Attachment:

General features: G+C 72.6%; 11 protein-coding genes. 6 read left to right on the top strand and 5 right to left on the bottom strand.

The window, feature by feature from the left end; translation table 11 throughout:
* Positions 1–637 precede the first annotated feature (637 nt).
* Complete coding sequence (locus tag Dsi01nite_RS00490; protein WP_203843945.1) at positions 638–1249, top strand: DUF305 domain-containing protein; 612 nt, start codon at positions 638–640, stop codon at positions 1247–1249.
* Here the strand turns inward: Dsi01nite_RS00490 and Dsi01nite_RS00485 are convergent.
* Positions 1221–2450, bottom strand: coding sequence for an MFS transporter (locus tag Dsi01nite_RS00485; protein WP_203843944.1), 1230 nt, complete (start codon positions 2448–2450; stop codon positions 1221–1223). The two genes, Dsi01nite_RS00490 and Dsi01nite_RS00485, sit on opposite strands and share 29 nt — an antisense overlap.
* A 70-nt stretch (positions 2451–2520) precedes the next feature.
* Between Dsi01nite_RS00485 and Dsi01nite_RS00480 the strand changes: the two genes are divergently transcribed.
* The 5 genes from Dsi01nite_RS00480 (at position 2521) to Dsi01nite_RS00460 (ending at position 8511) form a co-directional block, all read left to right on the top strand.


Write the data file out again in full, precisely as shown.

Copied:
General features: G+C 72.6%; 11 protein-coding genes. 6 read left to right on the top strand and 5 right to left on the bottom strand.

The window, feature by feature from the left end; translation table 11 throughout:
* Positions 1–637 precede the first annotated feature (637 nt).
* Complete coding sequence (locus tag Dsi01nite_RS00490; protein WP_203843945.1) at positions 638–1249, top strand: DUF305 domain-containing protein; 612 nt, start codon at positions 638–640, stop codon at positions 1247–1249.
* Here the strand turns inward: Dsi01nite_RS00490 and Dsi01nite_RS00485 are convergent.
* Positions 1221–2450, bottom strand: coding sequence for an MFS transporter (locus tag Dsi01nite_RS00485; protein WP_203843944.1), 1230 nt, complete (start codon positions 2448–2450; stop codon positions 1221–1223). The two genes, Dsi01nite_RS00490 and Dsi01nite_RS00485, sit on opposite strands and share 29 nt — an antisense overlap.
* A 70-nt stretch (positions 2451–2520) precedes the next feature.
* Between Dsi01nite_RS00485 and Dsi01nite_RS00480 the strand changes: the two genes are divergently transcribed.
* The 5 genes from Dsi01nite_RS00480 (at position 2521) to Dsi01nite_RS00460 (ending at position 8511) form a co-directional block, all read left to right on the top strand.